Wednesday, January 7, 2015

14 days sailing to the Leeward islands

It was great to be at sea again with nice bit of open ocean in front of me with only some ships and nothing too big to hit or avoid. This would be my third singlehanded passage down on two different Hogfish designs of mine. I have done the return trip 4 times which can be a lot easier as it should be mostly down wind. This trip is a challenge because you have to make at least 400 miles of easting to get far enough out so that when the trades are encountered you can lay the course down to the islands. On three previous trips with three different boats every trip was different but the easting was made , albeit in rough going for the first 4 days hard on the wind.
The forcast was perfect, the first 3 days the wind was to be in the north and then slowly veer to the NE and by that time I should have been out far enough to catch the trades on down for the last 700 or so miles. The forcast was right on for the first day and night with 20-25 knot winds with the Hogfish close reaching along with "Sinclair" the wind vane steering perfectly or I should say steering well enough that I could stay out of the wet and wind. This was to be our first real offshore passage together and I had to figure out all of his wims and needs. By the end of this trip I can say that this Aries Mark IV vane is the best vane I've every owned. 
By day 2 day the wind was dropping out to under 10 knots. I still had to go due east another 300 plus miles before the wind would veer into the east. I can carry 85 gallons of diesel onboard but never have more than 20 gallons in the tank. We just don't motor that much. I left with a total of 30 expecting this to last me the whole winter. My mistake .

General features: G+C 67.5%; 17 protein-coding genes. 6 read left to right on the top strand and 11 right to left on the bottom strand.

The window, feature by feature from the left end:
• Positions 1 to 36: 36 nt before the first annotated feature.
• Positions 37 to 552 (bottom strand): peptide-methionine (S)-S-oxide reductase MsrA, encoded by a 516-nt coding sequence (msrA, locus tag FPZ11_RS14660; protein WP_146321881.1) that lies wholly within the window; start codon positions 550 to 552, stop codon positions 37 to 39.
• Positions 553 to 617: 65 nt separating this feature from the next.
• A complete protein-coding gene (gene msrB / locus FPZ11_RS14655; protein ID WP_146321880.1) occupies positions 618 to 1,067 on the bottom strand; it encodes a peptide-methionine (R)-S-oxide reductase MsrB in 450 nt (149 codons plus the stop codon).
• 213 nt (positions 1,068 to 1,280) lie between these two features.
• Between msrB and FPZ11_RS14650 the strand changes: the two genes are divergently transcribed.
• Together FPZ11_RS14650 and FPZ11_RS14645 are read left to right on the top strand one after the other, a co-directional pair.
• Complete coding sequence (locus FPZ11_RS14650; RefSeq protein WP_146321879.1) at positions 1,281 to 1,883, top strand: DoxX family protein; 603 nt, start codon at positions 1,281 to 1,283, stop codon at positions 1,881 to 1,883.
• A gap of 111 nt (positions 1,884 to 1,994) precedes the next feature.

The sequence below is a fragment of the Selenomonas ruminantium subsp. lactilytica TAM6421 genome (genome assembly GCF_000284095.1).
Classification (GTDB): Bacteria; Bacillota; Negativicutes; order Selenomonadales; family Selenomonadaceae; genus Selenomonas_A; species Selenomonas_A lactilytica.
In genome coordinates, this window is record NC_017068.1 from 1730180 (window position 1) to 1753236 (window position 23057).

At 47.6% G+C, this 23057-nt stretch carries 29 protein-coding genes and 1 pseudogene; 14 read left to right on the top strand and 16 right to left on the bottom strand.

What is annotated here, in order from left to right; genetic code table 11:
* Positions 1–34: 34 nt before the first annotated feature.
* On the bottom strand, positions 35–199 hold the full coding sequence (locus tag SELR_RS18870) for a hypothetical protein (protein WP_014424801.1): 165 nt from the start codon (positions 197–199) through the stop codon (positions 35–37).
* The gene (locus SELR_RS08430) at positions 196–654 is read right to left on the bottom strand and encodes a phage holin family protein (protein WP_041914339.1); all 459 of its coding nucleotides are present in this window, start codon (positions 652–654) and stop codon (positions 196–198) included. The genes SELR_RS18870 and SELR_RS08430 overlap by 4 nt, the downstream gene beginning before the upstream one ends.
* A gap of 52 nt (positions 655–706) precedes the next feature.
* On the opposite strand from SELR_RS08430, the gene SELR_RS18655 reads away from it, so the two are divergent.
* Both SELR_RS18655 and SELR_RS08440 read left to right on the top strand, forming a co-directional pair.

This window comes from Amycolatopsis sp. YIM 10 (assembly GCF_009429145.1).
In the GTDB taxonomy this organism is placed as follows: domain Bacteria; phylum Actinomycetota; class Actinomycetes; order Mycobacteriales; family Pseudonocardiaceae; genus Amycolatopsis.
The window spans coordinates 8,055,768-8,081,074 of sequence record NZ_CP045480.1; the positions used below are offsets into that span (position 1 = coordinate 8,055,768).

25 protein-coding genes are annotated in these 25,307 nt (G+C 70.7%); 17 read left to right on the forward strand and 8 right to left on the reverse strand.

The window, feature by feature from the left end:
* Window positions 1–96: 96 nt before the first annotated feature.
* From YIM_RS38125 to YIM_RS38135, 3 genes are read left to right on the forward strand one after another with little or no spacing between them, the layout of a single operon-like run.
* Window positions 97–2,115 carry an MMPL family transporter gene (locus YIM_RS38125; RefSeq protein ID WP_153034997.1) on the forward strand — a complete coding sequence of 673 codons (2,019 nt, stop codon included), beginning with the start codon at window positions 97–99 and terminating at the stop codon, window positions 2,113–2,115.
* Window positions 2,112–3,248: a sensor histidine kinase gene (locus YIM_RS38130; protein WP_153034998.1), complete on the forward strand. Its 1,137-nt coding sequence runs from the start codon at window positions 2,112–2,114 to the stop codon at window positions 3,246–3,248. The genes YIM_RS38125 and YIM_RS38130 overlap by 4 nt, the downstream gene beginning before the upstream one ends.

Stowing our 12'3" fiberglass dinghy on deck is very easy with two people but it's just a process doing it alone. This skiff I designed and built to be out sports car, truckster, dive boat, sailboat and our lifeboat. My idea is it will not sink even with a hole in it, it can move instead of just floating about and you can just untie it as the boat goes under and roll it over and bail it out. Of course I'am not a cold weather sailor so I have to limit my disasters to temporate climates.
This chart has a few of HFMs passages on it to and from the Caribbean. The red dots are this last trips daily runs. You can see I just got out far enough to lay the Virgins. 650 miles of beating to weather. Glad my girls were flying down as this would not be fun for them.
Some other passages in the Hogfish flat bottom line of boats sailed alone or with my family.
Sunrise on the third day out sailing in a bit of breeze.
There it is ! Another day but could use a bit more wind , still making eastward progress.
Sunset on day three with "Sinclair" doing the steering.
I reefed  the mainsail 28 times on this trip. Went through 12 squalls that I pulled the jib in while I Steered through them. And used 28 gallons of diesel when it went flat .